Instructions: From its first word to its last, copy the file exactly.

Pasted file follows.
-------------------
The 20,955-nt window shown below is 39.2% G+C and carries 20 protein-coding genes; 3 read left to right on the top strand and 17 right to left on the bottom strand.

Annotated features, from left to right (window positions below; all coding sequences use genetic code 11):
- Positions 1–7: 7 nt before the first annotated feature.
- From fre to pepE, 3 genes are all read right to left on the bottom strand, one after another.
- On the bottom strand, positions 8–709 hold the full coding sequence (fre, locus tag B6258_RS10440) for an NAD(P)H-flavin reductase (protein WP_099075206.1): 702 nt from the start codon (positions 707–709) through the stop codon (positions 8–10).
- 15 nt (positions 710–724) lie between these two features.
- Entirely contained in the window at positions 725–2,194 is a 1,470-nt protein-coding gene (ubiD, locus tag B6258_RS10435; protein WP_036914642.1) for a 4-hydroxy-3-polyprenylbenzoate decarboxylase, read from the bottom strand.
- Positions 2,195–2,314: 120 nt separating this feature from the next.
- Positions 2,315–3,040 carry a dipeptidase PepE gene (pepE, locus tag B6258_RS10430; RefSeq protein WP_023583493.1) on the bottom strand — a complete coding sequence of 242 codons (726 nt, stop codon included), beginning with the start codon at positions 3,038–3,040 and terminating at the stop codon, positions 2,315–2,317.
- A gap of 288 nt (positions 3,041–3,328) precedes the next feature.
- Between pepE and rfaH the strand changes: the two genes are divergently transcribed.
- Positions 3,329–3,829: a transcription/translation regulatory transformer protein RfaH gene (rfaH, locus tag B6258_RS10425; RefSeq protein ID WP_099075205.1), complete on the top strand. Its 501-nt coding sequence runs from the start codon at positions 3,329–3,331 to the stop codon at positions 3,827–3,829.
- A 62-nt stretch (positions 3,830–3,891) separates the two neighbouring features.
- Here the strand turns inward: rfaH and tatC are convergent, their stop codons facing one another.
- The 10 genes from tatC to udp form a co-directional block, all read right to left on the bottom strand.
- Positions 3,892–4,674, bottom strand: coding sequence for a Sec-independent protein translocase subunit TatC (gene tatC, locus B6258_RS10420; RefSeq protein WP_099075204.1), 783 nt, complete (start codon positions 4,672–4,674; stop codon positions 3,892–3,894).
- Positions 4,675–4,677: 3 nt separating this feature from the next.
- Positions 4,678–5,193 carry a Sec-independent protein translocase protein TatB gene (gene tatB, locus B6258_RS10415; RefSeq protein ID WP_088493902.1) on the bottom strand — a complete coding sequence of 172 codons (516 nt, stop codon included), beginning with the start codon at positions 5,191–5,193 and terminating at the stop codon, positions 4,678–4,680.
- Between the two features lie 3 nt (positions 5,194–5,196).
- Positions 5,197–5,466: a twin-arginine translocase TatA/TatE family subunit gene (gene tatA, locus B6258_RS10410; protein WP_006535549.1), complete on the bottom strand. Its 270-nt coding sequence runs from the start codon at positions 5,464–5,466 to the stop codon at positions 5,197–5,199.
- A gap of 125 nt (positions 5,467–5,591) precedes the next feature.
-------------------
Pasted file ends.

The 20,955-nt window shown below is 39.2% G+C and carries 20 protein-coding genes; 3 read left to right on the top strand and 17 right to left on the bottom strand.

Annotated features, from left to right (window positions below; all coding sequences use genetic code 11):
- Positions 1–7: 7 nt before the first annotated feature.
- From fre to pepE, 3 genes are all read right to left on the bottom strand, one after another.
- On the bottom strand, positions 8–709 hold the full coding sequence (fre, locus tag B6258_RS10440) for an NAD(P)H-flavin reductase (protein WP_099075206.1): 702 nt from the start codon (positions 707–709) through the stop codon (positions 8–10).
- 15 nt (positions 710–724) lie between these two features.
- Entirely contained in the window at positions 725–2,194 is a 1,470-nt protein-coding gene (ubiD, locus tag B6258_RS10435; protein WP_036914642.1) for a 4-hydroxy-3-polyprenylbenzoate decarboxylase, read from the bottom strand.
- Positions 2,195–2,314: 120 nt separating this feature from the next.
- Positions 2,315–3,040 carry a dipeptidase PepE gene (pepE, locus tag B6258_RS10430; RefSeq protein WP_023583493.1) on the bottom strand — a complete coding sequence of 242 codons (726 nt, stop codon included), beginning with the start codon at positions 3,038–3,040 and terminating at the stop codon, positions 2,315–2,317.
- A gap of 288 nt (positions 3,041–3,328) precedes the next feature.
- Between pepE and rfaH the strand changes: the two genes are divergently transcribed.
- Positions 3,329–3,829: a transcription/translation regulatory transformer protein RfaH gene (rfaH, locus tag B6258_RS10425; RefSeq protein ID WP_099075205.1), complete on the top strand. Its 501-nt coding sequence runs from the start codon at positions 3,329–3,331 to the stop codon at positions 3,827–3,829.
- A 62-nt stretch (positions 3,830–3,891) separates the two neighbouring features.
- Here the strand turns inward: rfaH and tatC are convergent, their stop codons facing one another.
- The 10 genes from tatC to udp form a co-directional block, all read right to left on the bottom strand.
- Positions 3,892–4,674, bottom strand: coding sequence for a Sec-independent protein translocase subunit TatC (gene tatC, locus B6258_RS10420; RefSeq protein WP_099075204.1), 783 nt, complete (start codon positions 4,672–4,674; stop codon positions 3,892–3,894).
- Positions 4,675–4,677: 3 nt separating this feature from the next.
- Positions 4,678–5,193 carry a Sec-independent protein translocase protein TatB gene (gene tatB, locus B6258_RS10415; RefSeq protein ID WP_088493902.1) on the bottom strand — a complete coding sequence of 172 codons (516 nt, stop codon included), beginning with the start codon at positions 5,191–5,193 and terminating at the stop codon, positions 4,678–4,680.
- Between the two features lie 3 nt (positions 5,194–5,196).
- Positions 5,197–5,466: a twin-arginine translocase TatA/TatE family subunit gene (gene tatA, locus B6258_RS10410; protein WP_006535549.1), complete on the bottom strand. Its 270-nt coding sequence runs from the start codon at positions 5,464–5,466 to the stop codon at positions 5,197–5,199.
- A gap of 125 nt (positions 5,467–5,591) precedes the next feature.